Over 50% of pensioners are missing out on hundreds of pounds a year of state benefits they are entitled to, according to research published by Just Retirement Solutions yesterday.
The retirement intermediary's latest survey of its clients found that 23% were failing to claim any benefits they were eligible for and as a result were losing an average of £650 of income each year. The highest amount unclaimed was £3,631 a year.
A further 33% of people were not claiming their full benefit entitlement and, as a result, were losing out on an average of £213 a year. The highest amount unclaimed was £2,365.
Stephen Lowe, Just Retirement's group external affairs and customer insight director, said: 'Many pensioners are struggling to make ends meet due to insufficient pension income and depressed savings returns.
'At the same time they are missing out by failing to claim the benefits they should be receiving, often to the tune of hundreds of pounds each year that could make a real difference to their quality of lives.'
Just Retirement's figures indicate an increase in the percentage of people failing to claim any benefits they are eligible for compared to in the same survey last year, where 20% of respondents had not done so.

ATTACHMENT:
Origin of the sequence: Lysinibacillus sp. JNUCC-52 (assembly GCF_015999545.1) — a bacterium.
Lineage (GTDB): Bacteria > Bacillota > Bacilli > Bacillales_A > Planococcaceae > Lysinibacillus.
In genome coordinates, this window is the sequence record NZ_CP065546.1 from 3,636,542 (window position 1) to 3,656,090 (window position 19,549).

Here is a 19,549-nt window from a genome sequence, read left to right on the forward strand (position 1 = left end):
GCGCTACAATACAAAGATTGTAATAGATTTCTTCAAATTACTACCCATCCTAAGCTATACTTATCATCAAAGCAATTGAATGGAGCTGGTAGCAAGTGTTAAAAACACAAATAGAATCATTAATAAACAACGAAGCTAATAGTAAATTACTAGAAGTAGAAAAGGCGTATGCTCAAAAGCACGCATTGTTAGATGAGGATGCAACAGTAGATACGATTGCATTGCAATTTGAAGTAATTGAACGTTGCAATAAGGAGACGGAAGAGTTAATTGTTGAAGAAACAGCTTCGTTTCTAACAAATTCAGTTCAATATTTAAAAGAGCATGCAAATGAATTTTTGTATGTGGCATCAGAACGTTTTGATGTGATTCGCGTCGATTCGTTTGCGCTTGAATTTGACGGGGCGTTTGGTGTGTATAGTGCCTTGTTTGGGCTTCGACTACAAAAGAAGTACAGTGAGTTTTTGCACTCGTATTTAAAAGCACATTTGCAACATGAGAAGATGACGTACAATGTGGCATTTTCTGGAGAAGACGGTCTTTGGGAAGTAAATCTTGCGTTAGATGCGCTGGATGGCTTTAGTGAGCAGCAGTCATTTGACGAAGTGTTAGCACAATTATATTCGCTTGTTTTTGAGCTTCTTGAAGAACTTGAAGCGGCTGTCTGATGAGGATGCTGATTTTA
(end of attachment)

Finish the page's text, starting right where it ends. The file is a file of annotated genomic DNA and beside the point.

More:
While the average value of the benefits these people were missing out on fell significantly from £872 recorded last year, Lowe suggested this might be a reflection of the benefits regime becoming 'less generous'.
In terms of individual state benefits, the company's survey sound Guaranteed Pensions Credit was most likely to be claimed, with only 1% of clients failing to claim any entitlement and only 4% not claiming the full amount they were entitled to.
However, Savings Pensions Credit was claimed by 11% of customers, and not the 19% who were eligible for it, and Council Tax Benefit was only claimed by 26% of customers, and not the 48% who could have received it.
Lowe added: 'Part of the problem is what people perceive as the constant tinkering with the benefit rules that make it hard for people to keep up with complexities.
'Already this year, plans for a new flat-rate state pension have been announced and over the next two years we are seeing the introduction of the new Universal Credit and various other changes. If you are not professionally involved it is hard to keep up.'